Days before Congress adjourned for its August recess, Rep. Steven Palazzo (R-Miss.) sent a copy of the Bible to all 535 members of Congress, calling on lawmakers to reflect on “God’s word” when deciding on “policy decisions that impact America’s future.”
“On a daily basis, we contemplate policy decisions that impact America’s future. Our staffs provide us with policy memos, statistics and recommendations that help us make informed decisions,” the Assistant House Majority Whip wrote on July 29 in a personal note accompanying the holy books. "However, I find that the best advice comes through meditating on God's word. Please find a copy of the Holy Bible to help guide you in your decision-making."
The letter, obtained by Talking Points Memo, states that the gifts were donated by J.B. Atchison, one of Palazzo's South Mississippi constituents, who requested that they be distributed to Congress so that lawmakers “could read God's word and abide by his 10 commandments.”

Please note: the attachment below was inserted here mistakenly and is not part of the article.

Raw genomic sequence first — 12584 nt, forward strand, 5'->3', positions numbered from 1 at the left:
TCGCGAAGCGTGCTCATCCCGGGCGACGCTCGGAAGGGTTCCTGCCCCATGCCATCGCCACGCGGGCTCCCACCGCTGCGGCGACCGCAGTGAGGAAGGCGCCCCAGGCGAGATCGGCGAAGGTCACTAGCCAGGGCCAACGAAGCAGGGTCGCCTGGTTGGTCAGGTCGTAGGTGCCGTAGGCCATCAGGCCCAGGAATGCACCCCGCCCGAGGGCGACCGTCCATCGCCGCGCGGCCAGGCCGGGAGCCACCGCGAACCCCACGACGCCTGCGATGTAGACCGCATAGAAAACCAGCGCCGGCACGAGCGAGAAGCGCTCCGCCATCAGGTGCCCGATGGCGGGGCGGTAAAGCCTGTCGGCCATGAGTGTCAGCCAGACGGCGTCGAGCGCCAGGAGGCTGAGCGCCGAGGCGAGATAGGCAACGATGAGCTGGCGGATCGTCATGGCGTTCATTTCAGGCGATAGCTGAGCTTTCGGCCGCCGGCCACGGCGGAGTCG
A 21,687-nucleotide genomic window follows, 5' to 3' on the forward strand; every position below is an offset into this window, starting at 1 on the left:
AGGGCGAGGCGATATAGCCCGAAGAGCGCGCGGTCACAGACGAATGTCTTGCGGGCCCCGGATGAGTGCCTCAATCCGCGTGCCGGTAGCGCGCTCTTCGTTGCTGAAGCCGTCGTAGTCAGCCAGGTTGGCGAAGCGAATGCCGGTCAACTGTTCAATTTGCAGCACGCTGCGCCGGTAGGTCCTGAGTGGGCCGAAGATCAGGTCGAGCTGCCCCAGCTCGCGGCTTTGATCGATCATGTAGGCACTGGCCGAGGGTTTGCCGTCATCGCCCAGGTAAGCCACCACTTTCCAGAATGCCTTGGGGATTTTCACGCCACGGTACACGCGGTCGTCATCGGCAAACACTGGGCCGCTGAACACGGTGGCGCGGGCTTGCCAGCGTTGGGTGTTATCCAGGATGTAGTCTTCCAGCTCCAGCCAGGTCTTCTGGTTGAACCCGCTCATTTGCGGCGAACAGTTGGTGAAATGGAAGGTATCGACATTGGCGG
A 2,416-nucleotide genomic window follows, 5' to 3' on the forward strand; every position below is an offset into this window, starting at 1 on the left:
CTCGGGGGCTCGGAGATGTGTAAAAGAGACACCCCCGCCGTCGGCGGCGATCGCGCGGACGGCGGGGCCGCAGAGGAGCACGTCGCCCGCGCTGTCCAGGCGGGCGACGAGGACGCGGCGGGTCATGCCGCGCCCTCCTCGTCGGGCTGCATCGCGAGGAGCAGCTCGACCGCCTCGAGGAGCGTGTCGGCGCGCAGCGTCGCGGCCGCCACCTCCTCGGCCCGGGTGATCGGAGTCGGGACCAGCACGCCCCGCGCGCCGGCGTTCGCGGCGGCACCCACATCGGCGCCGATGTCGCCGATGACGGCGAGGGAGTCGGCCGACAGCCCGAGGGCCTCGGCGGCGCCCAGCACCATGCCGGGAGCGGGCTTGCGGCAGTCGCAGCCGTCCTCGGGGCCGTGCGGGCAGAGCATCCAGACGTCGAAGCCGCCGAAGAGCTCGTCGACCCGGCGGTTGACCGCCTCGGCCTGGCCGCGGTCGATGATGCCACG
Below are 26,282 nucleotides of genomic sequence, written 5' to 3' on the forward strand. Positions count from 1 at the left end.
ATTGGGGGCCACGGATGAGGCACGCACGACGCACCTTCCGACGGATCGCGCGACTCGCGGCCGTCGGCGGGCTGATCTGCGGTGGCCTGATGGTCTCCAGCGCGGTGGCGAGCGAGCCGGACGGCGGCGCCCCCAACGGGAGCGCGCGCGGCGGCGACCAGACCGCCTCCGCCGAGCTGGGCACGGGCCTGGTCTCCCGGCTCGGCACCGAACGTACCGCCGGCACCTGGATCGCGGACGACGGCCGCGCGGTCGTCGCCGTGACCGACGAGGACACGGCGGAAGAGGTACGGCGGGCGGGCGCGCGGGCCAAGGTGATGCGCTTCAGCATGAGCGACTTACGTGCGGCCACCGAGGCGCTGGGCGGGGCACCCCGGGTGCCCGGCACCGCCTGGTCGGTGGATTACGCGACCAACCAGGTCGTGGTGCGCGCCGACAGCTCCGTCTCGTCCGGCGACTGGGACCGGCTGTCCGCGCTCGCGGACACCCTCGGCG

Distributing all the books took interns and staffers “several days,” Palazzo spokeswoman Jill Duckworth told USA Today.
While no non-Christian lawmakers have objected to the handout thus far, according to Business Insider, Palazzo’s actions drew fire from secular groups criticizing the tea party congressman for setting a specific religious doctrine as a universal guide for public policy.
Although Palazzo presented the Bible as a source of reconciliation amid a gridlocked Congress, Barry W. Lynn, executive director of Americans United for Separation of Church and State, criticized the gesture as inappropriate and exclusionary.
"When a politician calls for using the Bible as the basis for public policy, what he or she is really saying is, 'Let's use the Bible as I interpret it as the basis for public policy,'" Lynn told TPM on Monday. "When it comes to religion, our nation is pluralistic and diverse. Rather than look to the Bible or any other religious book to craft our nation's public policy, we would do well to examine another source instead, one that was actually created to guide governance. It's called the Constitution."
Rob Boston, the group’s director of communications, told USA Today that there are “many ways for interpreting the Bible," a point that has led liberals and conservatives to rely on overlapping passages to warrant "exact opposite positions on any number of policy concerns.”
"While it may provide spiritual solace for a lot of people, it was never intended to be a governance document," Boston told the paper on Tuesday.
(h/t Talking Points Memo)